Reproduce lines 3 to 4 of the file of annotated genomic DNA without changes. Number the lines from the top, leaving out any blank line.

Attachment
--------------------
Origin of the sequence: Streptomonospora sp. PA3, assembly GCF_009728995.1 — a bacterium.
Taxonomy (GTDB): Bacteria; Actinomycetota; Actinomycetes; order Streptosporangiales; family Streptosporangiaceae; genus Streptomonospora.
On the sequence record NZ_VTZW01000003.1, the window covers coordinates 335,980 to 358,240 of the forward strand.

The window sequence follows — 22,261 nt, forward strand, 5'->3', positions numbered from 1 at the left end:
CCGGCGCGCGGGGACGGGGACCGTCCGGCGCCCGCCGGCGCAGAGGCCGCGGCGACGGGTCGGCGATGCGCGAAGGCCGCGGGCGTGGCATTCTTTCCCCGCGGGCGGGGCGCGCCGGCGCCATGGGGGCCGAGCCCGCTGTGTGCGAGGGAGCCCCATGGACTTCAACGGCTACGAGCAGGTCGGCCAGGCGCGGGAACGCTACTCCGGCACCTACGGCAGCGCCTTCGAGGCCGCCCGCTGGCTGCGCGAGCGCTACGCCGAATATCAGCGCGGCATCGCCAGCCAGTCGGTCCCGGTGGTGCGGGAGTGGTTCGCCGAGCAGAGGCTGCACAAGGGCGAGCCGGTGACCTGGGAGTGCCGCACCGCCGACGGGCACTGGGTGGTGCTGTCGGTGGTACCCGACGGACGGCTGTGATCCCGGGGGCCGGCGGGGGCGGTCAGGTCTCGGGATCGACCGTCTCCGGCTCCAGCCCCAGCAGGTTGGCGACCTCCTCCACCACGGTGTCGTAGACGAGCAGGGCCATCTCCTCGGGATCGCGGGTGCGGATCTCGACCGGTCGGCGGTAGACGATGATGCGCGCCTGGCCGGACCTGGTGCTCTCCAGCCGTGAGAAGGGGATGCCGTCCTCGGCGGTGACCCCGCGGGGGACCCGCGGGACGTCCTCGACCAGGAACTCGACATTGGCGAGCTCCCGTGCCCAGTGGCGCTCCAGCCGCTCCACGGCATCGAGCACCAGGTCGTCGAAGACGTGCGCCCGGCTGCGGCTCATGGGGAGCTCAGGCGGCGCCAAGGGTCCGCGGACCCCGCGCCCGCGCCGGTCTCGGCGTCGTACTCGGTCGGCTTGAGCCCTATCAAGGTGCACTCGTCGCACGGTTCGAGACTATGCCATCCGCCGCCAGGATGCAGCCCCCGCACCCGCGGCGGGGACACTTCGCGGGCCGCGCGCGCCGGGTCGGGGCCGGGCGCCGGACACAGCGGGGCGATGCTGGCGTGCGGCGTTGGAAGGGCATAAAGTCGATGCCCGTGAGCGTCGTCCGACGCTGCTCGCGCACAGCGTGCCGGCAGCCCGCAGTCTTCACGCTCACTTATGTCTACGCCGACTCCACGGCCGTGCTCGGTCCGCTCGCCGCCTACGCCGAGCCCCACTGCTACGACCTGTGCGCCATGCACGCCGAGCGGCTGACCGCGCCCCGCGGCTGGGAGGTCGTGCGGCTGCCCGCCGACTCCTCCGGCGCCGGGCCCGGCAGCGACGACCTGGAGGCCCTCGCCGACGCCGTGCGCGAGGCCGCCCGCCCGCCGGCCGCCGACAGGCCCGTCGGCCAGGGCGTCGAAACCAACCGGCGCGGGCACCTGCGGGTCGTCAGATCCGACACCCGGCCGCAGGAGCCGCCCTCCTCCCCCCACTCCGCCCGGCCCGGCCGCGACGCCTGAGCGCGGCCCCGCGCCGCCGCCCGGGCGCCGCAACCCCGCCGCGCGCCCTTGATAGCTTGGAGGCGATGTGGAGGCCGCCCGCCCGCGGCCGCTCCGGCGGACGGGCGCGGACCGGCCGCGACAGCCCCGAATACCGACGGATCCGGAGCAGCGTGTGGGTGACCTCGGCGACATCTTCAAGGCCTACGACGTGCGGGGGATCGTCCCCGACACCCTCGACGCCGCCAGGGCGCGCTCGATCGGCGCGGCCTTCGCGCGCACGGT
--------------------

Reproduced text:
On the sequence record NZ_VTZW01000003.1, the window covers coordinates 335,980 to 358,240 of the forward strand.

The window sequence follows — 22,261 nt, forward strand, 5'->3', positions numbered from 1 at the left end: